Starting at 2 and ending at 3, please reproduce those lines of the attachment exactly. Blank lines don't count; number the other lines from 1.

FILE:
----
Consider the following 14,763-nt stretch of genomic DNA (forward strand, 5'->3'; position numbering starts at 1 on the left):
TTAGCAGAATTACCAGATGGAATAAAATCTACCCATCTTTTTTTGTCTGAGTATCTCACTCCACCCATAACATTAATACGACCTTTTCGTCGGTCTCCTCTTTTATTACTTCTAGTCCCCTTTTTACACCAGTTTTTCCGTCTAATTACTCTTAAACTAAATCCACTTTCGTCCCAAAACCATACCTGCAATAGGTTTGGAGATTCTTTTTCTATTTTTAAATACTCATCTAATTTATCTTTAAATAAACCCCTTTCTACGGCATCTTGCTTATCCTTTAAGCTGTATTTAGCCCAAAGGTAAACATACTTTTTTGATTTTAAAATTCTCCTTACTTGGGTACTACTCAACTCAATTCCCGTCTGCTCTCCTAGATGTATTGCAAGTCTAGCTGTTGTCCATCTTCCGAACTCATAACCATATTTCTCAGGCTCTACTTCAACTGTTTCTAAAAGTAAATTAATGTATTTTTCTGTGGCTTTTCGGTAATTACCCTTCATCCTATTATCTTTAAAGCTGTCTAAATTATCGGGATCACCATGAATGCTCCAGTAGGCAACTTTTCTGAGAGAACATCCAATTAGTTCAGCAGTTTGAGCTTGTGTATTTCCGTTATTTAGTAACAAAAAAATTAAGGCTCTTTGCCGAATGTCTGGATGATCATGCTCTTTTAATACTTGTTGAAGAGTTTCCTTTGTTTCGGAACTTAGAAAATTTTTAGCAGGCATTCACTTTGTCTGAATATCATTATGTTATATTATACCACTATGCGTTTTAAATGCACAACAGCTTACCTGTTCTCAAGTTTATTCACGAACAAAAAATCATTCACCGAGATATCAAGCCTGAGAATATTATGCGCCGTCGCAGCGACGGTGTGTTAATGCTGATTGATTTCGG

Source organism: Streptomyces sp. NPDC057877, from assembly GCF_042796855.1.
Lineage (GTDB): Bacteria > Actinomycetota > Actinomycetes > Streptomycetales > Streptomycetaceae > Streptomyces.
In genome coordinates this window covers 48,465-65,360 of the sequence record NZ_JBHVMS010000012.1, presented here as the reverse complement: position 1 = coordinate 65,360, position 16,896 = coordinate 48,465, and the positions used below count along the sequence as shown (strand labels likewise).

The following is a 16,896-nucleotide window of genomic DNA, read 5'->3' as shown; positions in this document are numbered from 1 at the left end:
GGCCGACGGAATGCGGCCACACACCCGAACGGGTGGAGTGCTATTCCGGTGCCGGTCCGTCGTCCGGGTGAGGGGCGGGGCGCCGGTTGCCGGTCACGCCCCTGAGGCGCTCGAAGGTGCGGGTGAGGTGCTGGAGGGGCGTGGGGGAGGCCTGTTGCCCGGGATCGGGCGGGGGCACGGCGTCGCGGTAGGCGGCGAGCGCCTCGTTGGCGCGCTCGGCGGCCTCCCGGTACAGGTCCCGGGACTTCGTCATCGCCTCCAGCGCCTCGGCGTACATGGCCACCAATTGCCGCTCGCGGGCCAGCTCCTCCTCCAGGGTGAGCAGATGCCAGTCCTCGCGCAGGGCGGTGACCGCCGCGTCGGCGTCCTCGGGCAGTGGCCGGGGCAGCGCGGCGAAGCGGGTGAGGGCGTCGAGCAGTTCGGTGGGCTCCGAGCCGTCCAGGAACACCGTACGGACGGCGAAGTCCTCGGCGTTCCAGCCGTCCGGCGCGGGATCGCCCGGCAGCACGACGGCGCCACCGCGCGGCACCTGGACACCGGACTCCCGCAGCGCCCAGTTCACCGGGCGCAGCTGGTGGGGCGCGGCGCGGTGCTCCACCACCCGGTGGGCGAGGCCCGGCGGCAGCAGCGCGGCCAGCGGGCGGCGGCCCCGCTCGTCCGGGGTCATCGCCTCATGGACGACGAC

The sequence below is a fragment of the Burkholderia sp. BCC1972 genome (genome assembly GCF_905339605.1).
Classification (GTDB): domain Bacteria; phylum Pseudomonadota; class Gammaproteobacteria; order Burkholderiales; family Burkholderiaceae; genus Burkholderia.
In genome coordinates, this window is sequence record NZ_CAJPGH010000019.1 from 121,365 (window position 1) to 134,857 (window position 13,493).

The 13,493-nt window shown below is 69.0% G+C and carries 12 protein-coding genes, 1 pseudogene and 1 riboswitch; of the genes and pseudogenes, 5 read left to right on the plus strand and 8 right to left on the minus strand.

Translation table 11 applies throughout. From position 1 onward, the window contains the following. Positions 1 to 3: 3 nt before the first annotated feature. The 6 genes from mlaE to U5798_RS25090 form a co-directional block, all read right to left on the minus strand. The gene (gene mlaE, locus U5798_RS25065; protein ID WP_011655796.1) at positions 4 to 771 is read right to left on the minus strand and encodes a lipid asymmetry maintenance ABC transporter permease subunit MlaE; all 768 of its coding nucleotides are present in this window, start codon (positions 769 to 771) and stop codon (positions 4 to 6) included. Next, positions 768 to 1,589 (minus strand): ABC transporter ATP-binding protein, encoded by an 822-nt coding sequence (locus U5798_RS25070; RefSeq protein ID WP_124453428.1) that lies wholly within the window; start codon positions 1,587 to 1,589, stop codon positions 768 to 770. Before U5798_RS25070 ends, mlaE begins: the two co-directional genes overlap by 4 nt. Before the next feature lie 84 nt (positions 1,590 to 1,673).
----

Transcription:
TTAGCAGAATTACCAGATGGAATAAAATCTACCCATCTTTTTTTGTCTGAGTATCTCACTCCACCCATAACATTAATACGACCTTTTCGTCGGTCTCCTCTTTTATTACTTCTAGTCCCCTTTTTACACCAGTTTTTCCGTCTAATTACTCTTAAACTAAATCCACTTTCGTCCCAAAACCATACCTGCAATAGGTTTGGAGATTCTTTTTCTATTTTTAAATACTCATCTAATTTATCTTTAAATAAACCCCTTTCTACGGCATCTTGCTTATCCTTTAAGCTGTATTTAGCCCAAAGGTAAACATACTTTTTTGATTTTAAAATTCTCCTTACTTGGGTACTACTCAACTCAATTCCCGTCTGCTCTCCTAGATGTATTGCAAGTCTAGCTGTTGTCCATCTTCCGAACTCATAACCATATTTCTCAGGCTCTACTTCAACTGTTTCTAAAAGTAAATTAATGTATTTTTCTGTGGCTTTTCGGTAATTACCCTTCATCCTATTATCTTTAAAGCTGTCTAAATTATCGGGATCACCATGAATGCTCCAGTAGGCAACTTTTCTGAGAGAACATCCAATTAGTTCAGCAGTTTGAGCTTGTGTATTTCCGTTATTTAGTAACAAAAAAATTAAGGCTCTTTGCCGAATGTCTGGATGATCATGCTCTTTTAATACTTGTTGAAGAGTTTCCTTTGTTTCGGAACTTAGAAAATTTTTAGCAGGCATTCACTTTGTCTGAATATCATTATGTTATATTATACCACTATGCGTTTTAAATGCACAACAGCTTACCTGTTCTCAAGTTTATTCACGAACAAAAAATCATTCACCGAGATATCAAGCCTGAGAATATTATGCGCCGTCGCAGCGACGGTGTGTTAATGCTGATTGATTTCGG

Source organism: Streptomyces sp. NPDC057877, from assembly GCF_042796855.1.